About four years ago, I went over to my mom’s house to pick up some clothes one hot summer day in central Virginia.
When I got to my mom's house that afternoon, I noticed that all of the blinds were closed and our family dachshund, Stella, was whimpering at the back door. As if some sort of force pulled me through the house, I went directly upstairs to my mom’s bedroom to find that she had sadly taken her own life.
In that shocking moment of pure numbness, I really only had two options: I could either let that moment affect me negatively for the rest of my life or I could channel that negative experience into something positive. I refused to let that moment define me…so I chose the latter.
That first year after my mom’s suicide was brutal. I had panic attacks, depressive episodes, severe anxiety, and I abused drugs.
After a lot of therapy, self-meditation, and the continuous support from friends and family…I found my peace with it.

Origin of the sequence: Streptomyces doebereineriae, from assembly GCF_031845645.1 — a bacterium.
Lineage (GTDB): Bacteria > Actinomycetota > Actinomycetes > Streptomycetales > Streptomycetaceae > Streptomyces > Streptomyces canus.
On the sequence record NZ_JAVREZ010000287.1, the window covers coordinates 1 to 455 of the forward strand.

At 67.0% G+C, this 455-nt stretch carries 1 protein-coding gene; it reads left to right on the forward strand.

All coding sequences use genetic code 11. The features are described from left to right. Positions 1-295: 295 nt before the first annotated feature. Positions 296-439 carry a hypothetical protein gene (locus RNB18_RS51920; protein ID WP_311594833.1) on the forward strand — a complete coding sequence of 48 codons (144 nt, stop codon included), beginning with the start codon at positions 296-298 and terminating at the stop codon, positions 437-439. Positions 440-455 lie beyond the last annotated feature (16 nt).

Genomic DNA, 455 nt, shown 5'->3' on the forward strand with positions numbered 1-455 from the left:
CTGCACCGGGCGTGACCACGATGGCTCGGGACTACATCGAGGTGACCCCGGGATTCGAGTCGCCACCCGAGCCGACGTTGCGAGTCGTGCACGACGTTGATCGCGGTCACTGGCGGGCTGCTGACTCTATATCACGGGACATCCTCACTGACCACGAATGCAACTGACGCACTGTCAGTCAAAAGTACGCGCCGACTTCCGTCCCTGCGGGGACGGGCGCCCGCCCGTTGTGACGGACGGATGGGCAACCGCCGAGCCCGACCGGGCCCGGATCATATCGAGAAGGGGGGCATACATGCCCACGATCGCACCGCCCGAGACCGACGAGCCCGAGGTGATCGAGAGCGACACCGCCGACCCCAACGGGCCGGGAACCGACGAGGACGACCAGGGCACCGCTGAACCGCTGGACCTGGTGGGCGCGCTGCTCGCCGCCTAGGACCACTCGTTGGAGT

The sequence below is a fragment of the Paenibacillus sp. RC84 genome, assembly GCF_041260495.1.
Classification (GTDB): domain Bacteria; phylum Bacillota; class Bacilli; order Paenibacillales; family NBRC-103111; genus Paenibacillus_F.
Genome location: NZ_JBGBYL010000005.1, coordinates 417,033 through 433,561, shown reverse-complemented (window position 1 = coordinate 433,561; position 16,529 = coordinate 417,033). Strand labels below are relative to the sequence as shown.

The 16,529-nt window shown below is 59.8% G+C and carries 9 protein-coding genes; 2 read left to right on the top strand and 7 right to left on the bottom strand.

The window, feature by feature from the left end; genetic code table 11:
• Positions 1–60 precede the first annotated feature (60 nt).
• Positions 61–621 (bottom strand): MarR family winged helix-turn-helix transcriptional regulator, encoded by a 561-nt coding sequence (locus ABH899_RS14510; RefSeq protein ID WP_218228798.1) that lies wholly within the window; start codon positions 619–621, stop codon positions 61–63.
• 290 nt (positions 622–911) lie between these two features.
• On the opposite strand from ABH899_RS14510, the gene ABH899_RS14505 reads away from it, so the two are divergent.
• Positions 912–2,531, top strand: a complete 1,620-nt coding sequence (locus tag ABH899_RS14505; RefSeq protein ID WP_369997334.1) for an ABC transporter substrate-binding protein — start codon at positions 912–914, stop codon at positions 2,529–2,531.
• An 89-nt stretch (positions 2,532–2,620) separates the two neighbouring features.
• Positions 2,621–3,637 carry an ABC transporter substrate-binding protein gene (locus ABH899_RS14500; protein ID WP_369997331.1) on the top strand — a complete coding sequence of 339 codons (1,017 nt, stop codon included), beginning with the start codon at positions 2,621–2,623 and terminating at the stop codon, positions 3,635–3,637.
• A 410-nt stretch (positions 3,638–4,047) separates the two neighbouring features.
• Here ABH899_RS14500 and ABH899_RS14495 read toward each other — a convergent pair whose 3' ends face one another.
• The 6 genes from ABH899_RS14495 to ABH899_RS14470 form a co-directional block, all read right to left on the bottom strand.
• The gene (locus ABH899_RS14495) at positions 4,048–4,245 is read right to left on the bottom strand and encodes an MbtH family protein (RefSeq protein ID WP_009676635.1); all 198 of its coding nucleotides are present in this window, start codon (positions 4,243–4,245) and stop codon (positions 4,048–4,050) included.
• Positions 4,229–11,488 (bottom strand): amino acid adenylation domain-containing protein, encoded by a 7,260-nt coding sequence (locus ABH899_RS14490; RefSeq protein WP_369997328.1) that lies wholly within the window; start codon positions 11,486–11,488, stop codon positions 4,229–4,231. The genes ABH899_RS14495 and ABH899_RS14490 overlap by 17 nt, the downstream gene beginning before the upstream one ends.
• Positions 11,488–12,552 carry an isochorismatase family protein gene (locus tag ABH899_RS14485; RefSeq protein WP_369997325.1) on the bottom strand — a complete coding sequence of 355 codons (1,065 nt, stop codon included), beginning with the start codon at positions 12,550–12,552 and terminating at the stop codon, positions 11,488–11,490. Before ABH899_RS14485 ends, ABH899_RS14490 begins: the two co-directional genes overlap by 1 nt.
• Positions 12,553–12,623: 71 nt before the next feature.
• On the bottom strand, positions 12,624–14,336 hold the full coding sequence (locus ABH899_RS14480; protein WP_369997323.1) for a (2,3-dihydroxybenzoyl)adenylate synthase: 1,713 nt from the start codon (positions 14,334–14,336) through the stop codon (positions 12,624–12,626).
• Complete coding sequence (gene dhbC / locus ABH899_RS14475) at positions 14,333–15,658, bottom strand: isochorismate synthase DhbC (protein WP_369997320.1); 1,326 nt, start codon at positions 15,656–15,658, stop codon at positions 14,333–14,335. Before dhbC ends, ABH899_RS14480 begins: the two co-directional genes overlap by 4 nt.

There was still something missing though; I always felt like I was lacking some sort of connection to other people who had been through what I had just experienced. I wanted to share my experience and help others get through suicide, but I didn’t know where to look.
Then I found an organization in Boston called Samaritans that raises money for suicide prevention and awareness. I participated in the annual Samaritans 5K the last two years, and I've attended a few suicide safe space meetings recently. These events have truly been some of the most rewarding and fulfilling experiences of my life.
Samaritans has taught me that you CAN survive after a traumatizing event. You CAN channel your agony into something positive. You CAN make a difference!
The experience with my mom’s suicide made me realize my WHY in life:
"I want to inspire people to maximize their own impact."
This event inspired me to create an organization that would help people find their WHY through social good.